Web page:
I've been enjoying the practice of attending Morning Prayer at St. John's during the week, particularly on those days when I am not leading. Don't get me wrong: it's not that I don't want to lead, or am afraid to lead the service. It's just nice to receive sometimes rather than to give, and to experience someone else's leadership.
The past couple of days have been particularly so, and I think it has to do with the readings out of Mark's gospel.
We're progressing along with Jesus on his journey and his early parables shared with the disciples and the crowd about sowers, seeds, and what springs up from what kind of soil. I've looked at these passages in other entries here on the blog. But yesterday, and today, I found myself hearing the words in yet another way. That not only does our desire for the "good life" and seeking after fame and fortune result in the thorns choking the sprouting seed and blocking the light from getting to it, but listening to and believing in your own bullshit, to put it bluntly, is another kind of thorny plant that will obscure the light. That's a temptation that I find those of us who have been a "public figure" have had to face. People are constantly stroking your ego, and trying to put you just a little bit higher up on the pedestal... kind of like a Tower of Babel... ascending higher and higher until you think you don't really need God because everybody thinks you're so marvelous. Been there. Done that. Don't want to make that mistake again.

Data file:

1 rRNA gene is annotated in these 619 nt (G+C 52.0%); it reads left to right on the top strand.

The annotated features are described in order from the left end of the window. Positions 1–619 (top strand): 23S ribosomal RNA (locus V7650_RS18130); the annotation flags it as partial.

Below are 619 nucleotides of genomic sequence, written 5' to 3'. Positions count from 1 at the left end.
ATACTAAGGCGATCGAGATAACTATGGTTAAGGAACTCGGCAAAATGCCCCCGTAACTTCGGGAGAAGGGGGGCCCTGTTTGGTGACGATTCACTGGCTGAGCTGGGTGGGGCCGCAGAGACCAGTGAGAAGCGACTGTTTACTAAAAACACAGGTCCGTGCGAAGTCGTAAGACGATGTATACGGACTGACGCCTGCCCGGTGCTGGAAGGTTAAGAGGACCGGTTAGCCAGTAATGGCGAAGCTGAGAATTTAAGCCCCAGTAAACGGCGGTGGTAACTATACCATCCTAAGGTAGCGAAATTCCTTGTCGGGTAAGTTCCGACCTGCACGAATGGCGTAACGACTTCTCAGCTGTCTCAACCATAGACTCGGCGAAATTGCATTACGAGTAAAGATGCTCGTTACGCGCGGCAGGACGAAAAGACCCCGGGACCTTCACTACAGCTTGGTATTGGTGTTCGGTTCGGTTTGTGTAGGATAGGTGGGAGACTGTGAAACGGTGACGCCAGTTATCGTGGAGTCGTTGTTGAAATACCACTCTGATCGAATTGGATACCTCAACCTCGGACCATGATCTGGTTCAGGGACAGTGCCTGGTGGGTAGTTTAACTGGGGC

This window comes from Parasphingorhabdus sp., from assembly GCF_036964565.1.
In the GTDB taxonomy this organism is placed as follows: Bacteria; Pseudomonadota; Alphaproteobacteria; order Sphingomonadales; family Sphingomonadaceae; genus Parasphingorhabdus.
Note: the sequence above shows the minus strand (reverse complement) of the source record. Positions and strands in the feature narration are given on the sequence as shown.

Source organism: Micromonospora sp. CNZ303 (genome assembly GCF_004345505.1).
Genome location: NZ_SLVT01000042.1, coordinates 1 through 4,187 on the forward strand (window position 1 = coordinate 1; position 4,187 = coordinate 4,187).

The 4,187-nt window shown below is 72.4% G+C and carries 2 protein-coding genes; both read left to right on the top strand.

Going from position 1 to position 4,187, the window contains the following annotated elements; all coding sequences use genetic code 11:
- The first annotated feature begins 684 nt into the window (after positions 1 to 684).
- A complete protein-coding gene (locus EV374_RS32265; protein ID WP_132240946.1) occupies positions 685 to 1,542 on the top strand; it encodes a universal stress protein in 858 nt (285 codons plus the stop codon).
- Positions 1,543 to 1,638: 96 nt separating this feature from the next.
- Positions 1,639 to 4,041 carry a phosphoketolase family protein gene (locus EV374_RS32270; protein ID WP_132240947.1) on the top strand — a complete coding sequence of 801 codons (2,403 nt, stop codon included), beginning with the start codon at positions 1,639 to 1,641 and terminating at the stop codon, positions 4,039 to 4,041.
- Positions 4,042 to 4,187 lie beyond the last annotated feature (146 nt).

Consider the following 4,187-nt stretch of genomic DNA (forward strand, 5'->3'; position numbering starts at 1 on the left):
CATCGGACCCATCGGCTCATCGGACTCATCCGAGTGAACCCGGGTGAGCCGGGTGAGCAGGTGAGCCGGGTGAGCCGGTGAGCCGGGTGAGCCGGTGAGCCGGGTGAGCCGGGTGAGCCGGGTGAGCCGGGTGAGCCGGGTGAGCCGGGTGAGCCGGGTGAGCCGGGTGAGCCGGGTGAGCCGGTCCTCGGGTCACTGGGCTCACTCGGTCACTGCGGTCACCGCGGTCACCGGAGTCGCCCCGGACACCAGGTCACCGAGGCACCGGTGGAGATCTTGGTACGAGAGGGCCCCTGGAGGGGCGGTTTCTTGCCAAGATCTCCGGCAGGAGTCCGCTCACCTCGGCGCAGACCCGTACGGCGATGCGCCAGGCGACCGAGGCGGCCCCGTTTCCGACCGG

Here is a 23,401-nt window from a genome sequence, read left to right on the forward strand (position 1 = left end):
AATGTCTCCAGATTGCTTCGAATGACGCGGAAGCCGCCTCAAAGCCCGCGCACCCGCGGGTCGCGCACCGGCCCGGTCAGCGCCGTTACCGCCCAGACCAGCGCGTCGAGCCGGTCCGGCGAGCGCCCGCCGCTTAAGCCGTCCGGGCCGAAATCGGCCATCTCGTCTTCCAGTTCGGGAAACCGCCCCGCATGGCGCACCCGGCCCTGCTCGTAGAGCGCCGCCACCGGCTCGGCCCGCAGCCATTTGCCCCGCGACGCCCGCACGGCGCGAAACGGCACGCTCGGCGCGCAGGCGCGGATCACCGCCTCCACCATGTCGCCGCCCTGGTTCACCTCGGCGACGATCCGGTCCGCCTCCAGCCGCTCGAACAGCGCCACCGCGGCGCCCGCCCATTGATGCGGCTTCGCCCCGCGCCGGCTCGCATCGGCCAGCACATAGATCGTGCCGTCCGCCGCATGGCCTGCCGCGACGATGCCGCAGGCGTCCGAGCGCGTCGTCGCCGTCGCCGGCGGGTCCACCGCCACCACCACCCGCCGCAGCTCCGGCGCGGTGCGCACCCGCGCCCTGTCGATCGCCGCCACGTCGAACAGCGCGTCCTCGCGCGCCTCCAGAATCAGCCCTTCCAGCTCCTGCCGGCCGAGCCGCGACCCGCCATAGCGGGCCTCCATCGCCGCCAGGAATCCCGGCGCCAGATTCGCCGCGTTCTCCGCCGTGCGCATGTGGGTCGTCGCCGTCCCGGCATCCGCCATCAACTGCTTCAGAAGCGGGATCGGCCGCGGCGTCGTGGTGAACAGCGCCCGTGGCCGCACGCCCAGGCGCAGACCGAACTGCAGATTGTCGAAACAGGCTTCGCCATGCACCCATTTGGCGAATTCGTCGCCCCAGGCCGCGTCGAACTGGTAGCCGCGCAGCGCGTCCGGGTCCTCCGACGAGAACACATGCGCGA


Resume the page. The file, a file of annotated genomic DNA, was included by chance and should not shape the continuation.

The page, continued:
I've also made the mistake of believing the other noise that comes from people, the noise that says, "You have no place here. You are unworthy and unwanted." My belief in that nonsense gave the necessary water to keep those thorny branches alive and killing my seed. Been there. Done that. Don't want to make that mistake again, either.
And so, just sitting and listening in the chapel, I hear again the parable that kingdom of God is like a mustard seed..."which, when sown upon the ground, is the smallest of all the seeds on earth; yet when it is sown it grows up and becomes the greatest of all shrubs, and puts forth large branches, so that the birds of the air can make nests in its shade.’" And these words sound like a truism. Note that here, Jesus is not qualifying what type of ground this seed is sown upon (he's had lots to say about soil before this!) But to me, what I hear in this, is that whatever the ground is, if this is God's will being done, then this tiny seed will grow into the greatest of all shrubs. And the possibility is always there for the thorns and weeds to be whacked back, and the soil to be tilled and made fertile. And that's the kind of hope that makes me say, "Thanks be to God!"